Alex Ferrari 50:26
Okay, if I put those in the show notes as well, I could just actually put the clips there so they could watch the whole thing? That'd be great. Yeah, absolutely. Absolutely. So if you guys want to watch the first four episodes, it'll be in the show notes as well. Now, I'm going to ask you a few questions that I asked all of my guests. Okay. What advice would you give a filmmaker wanting to break into the business today? Obviously, not to go for casting at the room, but

Robyn Paris 50:51
You do is you try to appear in the worst possible movie.

Alex Ferrari 50:55
Right, exactly the worst that will become a cult favorite, and will live on in infamy for the rest of eternity. Good.

Robyn Paris 51:02
You're like, that's the first thing you do.

Alex Ferrari 51:07
Second,

Robyn Paris 51:08
The second? Well, I guess I would say use what you have in a way because as a writer, you know, they say write what you know, which to some extent is good. For me, I've been writing about all kinds of things, all kinds of comedy. But what gave me a chance to direct and I found that I loved directing, and I want to keep doing it, every chance I can get was taking something that happened in my life and making it funny, something that I actually struggled with, like being in the room and make trying to make it work for me. So I would say if you're a filmmaker, and you want to get something off the ground, think about what you have to offer in your specific life, like what have you lived, that you could either poke fun of if you're a if you do comedy, or that you could actually just you know, if you're in drama that you could bring to life and show a dramatic moment in your life. You know, write a short Write, write something that you can pull from your own life. And then and then when you either do a crowdfunding, you can speak from personal experience, you can say, this is why I'm doing this and you have like a real passion for for the reason you know, your motivation for why you're doing it. And I think people will respond to that, and we'll help you, we'll help you by being on your crew or giving you some money through crowdfunding or, you know, family, because it's something they know you care about. And I guess it would just take this to do it. Because I think there's a lot of fear involved with putting yourself out there and kind of just taking a step in a direction you've never gone before. And I think just for me, I faced a lot of fear with when I did this project, just our people listening, this is stupid, or they could just kind of be like, Oh, you're just acting from the room? Like what do you think you could do this, you know, but I think you have to face that fear. You really have to, you can face it is by just taking a step in the direction every day to face it.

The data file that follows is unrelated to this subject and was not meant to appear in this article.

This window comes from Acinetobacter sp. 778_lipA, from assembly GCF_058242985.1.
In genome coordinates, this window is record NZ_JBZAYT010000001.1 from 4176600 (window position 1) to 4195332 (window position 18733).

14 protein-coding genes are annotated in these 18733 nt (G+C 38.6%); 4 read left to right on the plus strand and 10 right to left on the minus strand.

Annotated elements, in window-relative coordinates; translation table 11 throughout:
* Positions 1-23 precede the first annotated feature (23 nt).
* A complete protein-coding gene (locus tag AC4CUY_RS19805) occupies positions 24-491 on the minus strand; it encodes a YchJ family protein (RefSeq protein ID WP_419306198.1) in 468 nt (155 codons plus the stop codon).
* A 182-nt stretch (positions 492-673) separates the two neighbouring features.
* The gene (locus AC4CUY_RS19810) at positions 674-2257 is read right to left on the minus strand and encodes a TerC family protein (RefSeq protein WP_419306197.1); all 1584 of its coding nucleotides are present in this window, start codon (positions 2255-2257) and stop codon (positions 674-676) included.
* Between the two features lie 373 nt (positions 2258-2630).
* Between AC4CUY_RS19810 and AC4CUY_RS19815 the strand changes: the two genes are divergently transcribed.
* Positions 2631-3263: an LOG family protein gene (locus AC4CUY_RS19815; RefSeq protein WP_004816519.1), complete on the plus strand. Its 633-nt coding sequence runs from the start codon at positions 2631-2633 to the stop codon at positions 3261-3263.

Alex Ferrari 53:00
Right? And at the end of the day, you have to you have to walk your own path and not pay attention to what other people think or other or be free of the good opinion of others, as they say, in many ways.

Robyn Paris 53:12
Yeah, 100% don't trust yourself if you think something is great, and you know you can make it great. believe in that.

Alex Ferrari 53:19
I made it work for Tommy it is weird because it did it did no he got everything he wanted. I mean he literally got everything he wanted. And he wanted to be worldwide famous. He wanted to be taken seriously by Hollywood which in in a kind of way he did with the Golden Globes. You know, he almost got it for the Oscars as well but and he did it was it was nominated for Best Screenplay.

Robyn Paris 53:45
Yeah, so Oscar and now he was in these other two movies best friends part one and part two, which he's getting decent reviews for people are saying Tom he's actually good in this role written for him. He's really good.

Alex Ferrari 53:58
Right! He can't stretch but if you if you hit if you hit it down the middle with Tommy you're gonna get something good. Yeah, I can only imagine that it's like working with him on set like as a director trying to direct Tommy was Oh, oh my god. You can try you can hire him. I'm sure it's 150,000 1000 Yeah, at the show up anywhere $250,000 It's my really bad Tommy impression is mine is horrible. Can you tell me what book had the biggest impact on your life or career?

Robyn Paris 54:34